Have you recently purchased a new home that comes with its own water well? Then allow us to be among the first to congratulate you: well done!

Because you are no longer reliant on a municipal water source, you’re one step closer to the great American dream of self-dependence. You’re no longer subject to regular water bills. You’re no longer missing out on the essential minerals removed by water treatment plants. You’re also no longer drinking the chemical disinfectants those same plants add to water.

But with greater self-reliance also comes greater responsibility. Now that yours is one of the tens of millions of households which relies on a private well, you’ve got to be aware of a few things. Ensuring your own steady supply of clean, healthful tap water demands it!


Well Water Often Contains Hard Water Minerals

Zinc. Sodium. Potassium. Magnesium. Iron. Calcium. These are just some of the minerals your body requires to remain healthy – and which well water very conveniently also contains. Unfortunately, minerals that are good for your body aren’t necessarily good for your home’s plumbing as well.

Water wells commonly contain hard water, which is characterized by elevated levels of calcium and magnesium. Those minerals are prevalent in the soil, so they frequently dissolve in ground water before it accumulates inside a water well. Hard water causes limescale to build up inside plumbing, which increases the likelihood of clogging. Hard water forces appliances to work harder, which shortens their lifespans. It can even damage your hair by forming a thin film on it while you are bathing.

All of this is to say that a water softener is requisite for the vast majority of homes that have their own wells. Your home likely already had one installed before you purchased it. Inspect it to ensure it is in full working order, and keep it maintained to prevent damage to your plumbing, appliances and hair!


Well Water Often Contains Iron

Hard water is capable of depositing limescale on shower walls, sink basins and toilet bowls – but water that is rich in iron creates the most obstinate staining of all. When iron particles oxidize they turn reddish-brown, which is not coincidentally the same color as rust.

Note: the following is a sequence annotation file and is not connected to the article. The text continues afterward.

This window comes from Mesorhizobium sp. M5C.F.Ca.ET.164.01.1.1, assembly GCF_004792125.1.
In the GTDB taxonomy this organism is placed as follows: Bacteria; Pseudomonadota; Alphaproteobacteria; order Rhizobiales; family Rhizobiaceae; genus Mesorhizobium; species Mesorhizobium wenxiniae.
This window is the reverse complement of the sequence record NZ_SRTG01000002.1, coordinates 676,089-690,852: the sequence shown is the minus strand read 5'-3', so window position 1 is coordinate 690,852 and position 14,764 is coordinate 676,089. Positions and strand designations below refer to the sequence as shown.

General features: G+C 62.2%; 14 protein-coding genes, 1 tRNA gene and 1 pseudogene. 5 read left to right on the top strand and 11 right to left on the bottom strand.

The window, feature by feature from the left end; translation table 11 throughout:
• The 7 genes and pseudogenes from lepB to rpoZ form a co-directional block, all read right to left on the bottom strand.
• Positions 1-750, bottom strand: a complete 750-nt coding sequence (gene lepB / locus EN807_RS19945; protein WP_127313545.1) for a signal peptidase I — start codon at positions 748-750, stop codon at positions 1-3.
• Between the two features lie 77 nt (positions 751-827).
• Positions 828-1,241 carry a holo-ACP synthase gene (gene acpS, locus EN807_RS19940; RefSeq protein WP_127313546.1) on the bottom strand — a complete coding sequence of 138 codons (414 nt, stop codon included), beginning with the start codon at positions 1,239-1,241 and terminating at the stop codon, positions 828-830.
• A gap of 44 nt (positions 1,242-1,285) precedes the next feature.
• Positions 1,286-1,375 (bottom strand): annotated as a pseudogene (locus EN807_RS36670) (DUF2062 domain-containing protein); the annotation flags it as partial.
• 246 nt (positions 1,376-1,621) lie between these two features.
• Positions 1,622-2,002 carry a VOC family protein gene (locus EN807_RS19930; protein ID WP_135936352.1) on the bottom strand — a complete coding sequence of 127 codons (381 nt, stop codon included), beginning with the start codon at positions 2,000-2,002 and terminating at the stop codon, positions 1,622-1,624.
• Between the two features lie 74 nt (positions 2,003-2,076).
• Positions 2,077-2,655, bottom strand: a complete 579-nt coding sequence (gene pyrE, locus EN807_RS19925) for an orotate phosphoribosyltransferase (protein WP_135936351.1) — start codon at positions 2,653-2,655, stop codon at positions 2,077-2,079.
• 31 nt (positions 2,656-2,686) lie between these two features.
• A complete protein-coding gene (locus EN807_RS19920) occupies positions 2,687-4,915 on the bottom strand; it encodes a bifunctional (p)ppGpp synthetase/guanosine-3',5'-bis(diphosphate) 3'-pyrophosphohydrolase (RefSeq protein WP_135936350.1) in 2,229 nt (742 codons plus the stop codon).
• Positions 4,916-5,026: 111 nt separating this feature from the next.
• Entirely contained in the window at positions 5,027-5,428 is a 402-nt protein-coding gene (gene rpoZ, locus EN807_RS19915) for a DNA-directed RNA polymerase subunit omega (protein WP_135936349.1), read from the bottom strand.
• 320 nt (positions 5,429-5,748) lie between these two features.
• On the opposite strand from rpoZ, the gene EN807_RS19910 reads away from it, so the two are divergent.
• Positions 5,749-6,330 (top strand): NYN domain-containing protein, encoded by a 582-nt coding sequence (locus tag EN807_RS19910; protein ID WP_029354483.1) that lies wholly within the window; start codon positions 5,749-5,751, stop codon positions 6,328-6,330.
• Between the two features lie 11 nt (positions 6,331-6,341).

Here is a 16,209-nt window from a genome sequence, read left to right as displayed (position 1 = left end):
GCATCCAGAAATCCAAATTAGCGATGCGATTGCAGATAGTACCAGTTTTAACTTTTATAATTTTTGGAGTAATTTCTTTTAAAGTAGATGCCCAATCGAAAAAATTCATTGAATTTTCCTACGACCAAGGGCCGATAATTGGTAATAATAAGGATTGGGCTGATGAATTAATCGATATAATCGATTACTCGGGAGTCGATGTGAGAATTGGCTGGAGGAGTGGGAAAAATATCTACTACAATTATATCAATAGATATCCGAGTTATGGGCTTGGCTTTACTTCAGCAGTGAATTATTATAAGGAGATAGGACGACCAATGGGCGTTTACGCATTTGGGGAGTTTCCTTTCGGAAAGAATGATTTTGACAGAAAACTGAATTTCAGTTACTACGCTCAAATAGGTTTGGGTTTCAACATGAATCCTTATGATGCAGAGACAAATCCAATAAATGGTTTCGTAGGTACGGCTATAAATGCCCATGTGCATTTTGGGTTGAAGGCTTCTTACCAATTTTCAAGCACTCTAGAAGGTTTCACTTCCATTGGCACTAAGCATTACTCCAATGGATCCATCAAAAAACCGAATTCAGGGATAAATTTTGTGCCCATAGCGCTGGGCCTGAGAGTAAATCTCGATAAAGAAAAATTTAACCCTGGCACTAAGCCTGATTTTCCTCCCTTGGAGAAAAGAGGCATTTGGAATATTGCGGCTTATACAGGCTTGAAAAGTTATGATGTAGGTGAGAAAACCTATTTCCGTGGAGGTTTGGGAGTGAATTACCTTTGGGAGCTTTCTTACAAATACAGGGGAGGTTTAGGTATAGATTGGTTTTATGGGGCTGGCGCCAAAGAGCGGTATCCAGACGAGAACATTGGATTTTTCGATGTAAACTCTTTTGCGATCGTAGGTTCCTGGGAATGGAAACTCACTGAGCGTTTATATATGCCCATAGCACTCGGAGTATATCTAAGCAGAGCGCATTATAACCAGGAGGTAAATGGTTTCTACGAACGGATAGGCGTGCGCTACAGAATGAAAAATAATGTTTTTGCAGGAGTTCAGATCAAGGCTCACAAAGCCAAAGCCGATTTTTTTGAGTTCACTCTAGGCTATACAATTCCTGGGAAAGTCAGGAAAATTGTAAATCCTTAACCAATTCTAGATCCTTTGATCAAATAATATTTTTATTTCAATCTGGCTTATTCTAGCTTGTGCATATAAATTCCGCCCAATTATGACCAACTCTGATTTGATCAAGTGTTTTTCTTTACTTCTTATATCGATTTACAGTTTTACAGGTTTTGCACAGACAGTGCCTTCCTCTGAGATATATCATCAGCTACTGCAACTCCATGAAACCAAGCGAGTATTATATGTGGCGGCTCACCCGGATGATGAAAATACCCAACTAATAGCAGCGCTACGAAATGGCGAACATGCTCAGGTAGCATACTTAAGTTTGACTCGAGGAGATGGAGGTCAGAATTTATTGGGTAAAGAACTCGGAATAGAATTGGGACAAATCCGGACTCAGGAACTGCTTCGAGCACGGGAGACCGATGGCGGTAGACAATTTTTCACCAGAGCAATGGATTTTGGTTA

Plumbing fixtures in older homes that have cast iron plumbing are vulnerable to staining. So too are fixtures in homes that are supplied by water wells. Fortunately, the solution to iron staining is as simple as installing an iron filtration system. The appliance’s oxidizing filters convert iron from ferrous to ferric, in which form it is easily removed from the water before it arrives at a plumbing fixture. Many such filters also remove sulfur, a yellowish mineral which commonly dissolves in ground water and smells of rotten eggs.

Consuming excessive iron can pose a health risk. Fortunately, well water that contains a high concentration of iron is seldom harmful to humans and pets. Do take care that high iron content can make it harder to remove harmful bacteria from well water. Although so-called “iron bacteria” are not harmful on their own, they can create conditions which are more conducive to the growth of other microorganisms which cause disease.


Well Water Sometimes Contains Serious Contaminants

Ground water can dissolve and absorb far more harmful substances than magnesium, calcium and iron. Uranium, arsenic and radon are all present in the Earth’s crust, and therefore capable of making their way into your home’s storage tank. Nearby farms and injudiciously placed septic tanks also threaten contamination of well water.

A reverse osmosis filtration system can help to protect you and your family from more serious contaminants. Annual well testing is also highly advisable, as it reveals small problems before they become expensive ones.


Water Wells Require Regular Maintenance

Annual well testing doesn’t simply reveal the presence of dangerous substances and microbes. A professional well technician will also conduct a flow test, check the valves and electrical components, and make certain the pump is functioning correctly.

Sometimes annual testing isn’t sufficient to keep a water well in full working order. If you note that your water has changed in color or odor, has become cloudy, or no longer exits the faucet as quickly as it once did, you should immediately bring the matter to a well technician’s attention.


Defunct Wells Should Be Professionally Abandoned

Does your new property have a defunct water well? An unsealed or improperly sealed well poses a serious risk of death or injury to children, pets, livestock and wild animals. It also threatens the quality of surrounding ground water by giving contaminants direct access to it. In short, if your house is near a disused well, it is in your best interests to have it professionally abandoned.

If you have a water well of any depth in Western Minnesota or Eastern North Dakota, then we welcome you to contact Geo-Tech of Minnesota today. In addition to drilling new wells, our expert technicians maintain and repair existing wells’ pumps and other components. We keep the water flowing!